NCLEX-RN Secrets Study Guide contains easy-to-read essential summaries that highlight the key areas of the NCLEX-RN test
This domain is defined by the NCSBN as “providing and directing nursing care that enhances the care delivery setting to protect clients and health care personnel.” In simpler terms, management of care is the section of the NCLEX exam that will deal with the legal, ethical, and research/quality improvement aspects of nursing care.
Maslow’s Hierarchy of Needs Maslow’s Hierarchy of Needs was created by Abraham Maslow as a way to discuss the prioritization of human needs. It is generally represented as a pyramid, with the most basic human needs at the bottom. The principle is that the needs must be met in order, working from bottom to top. Maslow is also used extensively in nursing as a way to prioritize patient needs. It is also a tenant that is basic to the NCLEX exam.
- Physiological Needs: Basic needs such as air, water, food, sleep, and sex. When these are not satisfied, we may feel sickness, irritation, pain, discomfort, or lack of motivation.
- Safety/Security Needs: Need for stability and consistency in a chaotic world. These needs are mostly psychological in nature.
- Love/Belonging: Desire to belong to groups/be accepted: clubs, work groups, religious groups, family, gangs, etc.
- Esteem Needs: Self-esteem from competence or mastery of a task, as well as recognition from others. Produces satisfaction.
- Self-Actualization: Defined as “the desire to become more and more what one is, to become everything that one is capable of becoming” – maximize potential.
Bioethics is a type of philosophy used to guide ethical decisions in health care and nursing. There are several different theories followed by different practices that are used to establish their ethics. The more popular theories of bioethics include:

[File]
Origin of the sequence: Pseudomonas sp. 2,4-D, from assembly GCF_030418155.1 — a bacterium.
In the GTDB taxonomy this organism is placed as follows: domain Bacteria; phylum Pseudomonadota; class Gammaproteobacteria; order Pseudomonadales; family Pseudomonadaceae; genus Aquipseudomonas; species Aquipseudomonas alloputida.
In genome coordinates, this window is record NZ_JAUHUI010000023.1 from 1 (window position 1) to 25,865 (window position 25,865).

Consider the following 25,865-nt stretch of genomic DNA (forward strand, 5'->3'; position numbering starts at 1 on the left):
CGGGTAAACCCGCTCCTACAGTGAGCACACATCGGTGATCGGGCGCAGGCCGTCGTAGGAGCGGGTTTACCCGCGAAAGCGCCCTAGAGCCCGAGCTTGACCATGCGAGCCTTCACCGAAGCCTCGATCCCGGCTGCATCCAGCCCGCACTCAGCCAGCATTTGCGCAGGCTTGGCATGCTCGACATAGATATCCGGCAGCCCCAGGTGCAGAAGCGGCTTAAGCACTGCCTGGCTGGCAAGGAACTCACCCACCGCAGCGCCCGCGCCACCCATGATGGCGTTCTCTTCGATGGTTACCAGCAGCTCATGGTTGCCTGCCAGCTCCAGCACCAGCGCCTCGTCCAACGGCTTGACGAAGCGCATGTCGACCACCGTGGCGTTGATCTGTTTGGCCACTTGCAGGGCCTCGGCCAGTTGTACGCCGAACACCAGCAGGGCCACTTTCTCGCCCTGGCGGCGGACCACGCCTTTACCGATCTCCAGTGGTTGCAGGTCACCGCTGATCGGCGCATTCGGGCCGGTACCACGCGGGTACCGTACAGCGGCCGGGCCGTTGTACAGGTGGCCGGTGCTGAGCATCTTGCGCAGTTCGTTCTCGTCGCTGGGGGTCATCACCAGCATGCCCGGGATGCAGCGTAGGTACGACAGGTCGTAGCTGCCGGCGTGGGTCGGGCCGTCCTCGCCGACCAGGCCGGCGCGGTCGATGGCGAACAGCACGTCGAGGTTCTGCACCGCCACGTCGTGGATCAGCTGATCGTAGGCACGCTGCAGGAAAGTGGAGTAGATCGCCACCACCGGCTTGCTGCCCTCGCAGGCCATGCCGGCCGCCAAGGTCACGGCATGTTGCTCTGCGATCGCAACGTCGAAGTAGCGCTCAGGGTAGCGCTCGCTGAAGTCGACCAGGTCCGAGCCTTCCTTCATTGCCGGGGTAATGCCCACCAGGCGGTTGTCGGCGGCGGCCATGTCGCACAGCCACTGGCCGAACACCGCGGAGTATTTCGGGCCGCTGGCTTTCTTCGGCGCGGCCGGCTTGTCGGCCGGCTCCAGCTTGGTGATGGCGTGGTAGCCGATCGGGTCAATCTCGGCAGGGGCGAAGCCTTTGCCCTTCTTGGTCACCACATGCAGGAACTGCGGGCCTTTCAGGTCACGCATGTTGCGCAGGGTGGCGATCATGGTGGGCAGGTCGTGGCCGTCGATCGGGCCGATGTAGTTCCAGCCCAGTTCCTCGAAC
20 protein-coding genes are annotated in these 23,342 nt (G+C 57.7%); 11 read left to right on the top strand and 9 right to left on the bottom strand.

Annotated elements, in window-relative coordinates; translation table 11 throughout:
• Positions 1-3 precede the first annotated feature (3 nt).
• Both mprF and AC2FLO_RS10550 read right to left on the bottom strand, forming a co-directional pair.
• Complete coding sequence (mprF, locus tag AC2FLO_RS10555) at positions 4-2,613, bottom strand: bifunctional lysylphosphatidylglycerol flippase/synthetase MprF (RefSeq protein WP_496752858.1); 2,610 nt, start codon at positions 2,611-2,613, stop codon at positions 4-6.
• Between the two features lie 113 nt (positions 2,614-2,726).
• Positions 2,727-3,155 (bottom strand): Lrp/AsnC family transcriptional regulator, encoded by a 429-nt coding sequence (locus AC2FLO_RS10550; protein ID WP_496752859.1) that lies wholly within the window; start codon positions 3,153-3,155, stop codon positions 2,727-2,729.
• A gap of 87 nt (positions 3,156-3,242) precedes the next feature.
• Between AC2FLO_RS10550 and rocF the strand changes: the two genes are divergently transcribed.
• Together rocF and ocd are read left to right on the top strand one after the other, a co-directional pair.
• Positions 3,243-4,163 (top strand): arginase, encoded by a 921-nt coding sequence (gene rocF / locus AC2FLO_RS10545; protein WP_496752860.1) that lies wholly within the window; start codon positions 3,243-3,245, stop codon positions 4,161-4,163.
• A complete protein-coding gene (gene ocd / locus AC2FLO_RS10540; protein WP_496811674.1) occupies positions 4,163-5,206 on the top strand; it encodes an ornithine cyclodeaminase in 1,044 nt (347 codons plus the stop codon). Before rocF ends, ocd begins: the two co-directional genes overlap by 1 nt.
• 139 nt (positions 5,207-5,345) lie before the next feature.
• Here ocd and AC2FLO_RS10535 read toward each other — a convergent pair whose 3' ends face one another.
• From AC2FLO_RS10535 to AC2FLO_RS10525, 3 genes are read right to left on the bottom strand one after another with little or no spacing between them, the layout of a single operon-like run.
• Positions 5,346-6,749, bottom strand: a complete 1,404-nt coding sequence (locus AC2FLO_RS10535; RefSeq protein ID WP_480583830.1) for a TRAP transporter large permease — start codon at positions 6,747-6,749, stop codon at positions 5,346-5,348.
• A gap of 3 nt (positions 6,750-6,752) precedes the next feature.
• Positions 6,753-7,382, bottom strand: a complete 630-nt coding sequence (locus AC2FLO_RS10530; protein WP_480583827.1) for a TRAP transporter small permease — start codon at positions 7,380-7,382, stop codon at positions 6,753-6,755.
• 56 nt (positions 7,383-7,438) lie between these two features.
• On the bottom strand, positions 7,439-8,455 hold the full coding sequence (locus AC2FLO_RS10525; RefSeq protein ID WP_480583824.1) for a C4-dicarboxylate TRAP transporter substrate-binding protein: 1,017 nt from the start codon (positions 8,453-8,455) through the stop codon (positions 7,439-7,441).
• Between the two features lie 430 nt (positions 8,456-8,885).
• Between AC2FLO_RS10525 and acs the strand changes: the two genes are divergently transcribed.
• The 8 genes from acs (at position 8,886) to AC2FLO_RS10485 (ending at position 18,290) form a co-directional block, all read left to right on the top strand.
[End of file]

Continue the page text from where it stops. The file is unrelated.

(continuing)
- Utilitarianism: Utilitarianism believes that ethical conflicts can be resolved by considering the individuals affected by the decision being made. Utilitarianism works under the premise of doing the most good for the greatest number of people. The theory of utilitarianism believes that maximization of good consequences automatically minimizes bad consequences.
- Deontology: Deontology functions on the premise of duty or obligation. The deontological theory states that nurses are bound to always do what is right for their patients.
- Virtue: Virtue is a theory that involves making ethical decisions or taking ethical stands related to health care. The intent is the driving force behind virtue. With virtue, functioning under good intentions makes actions ethical.
- Egoist: The egoist theory cites objectivism as the main focus. Egoist thought is centered on self-interest of the individual.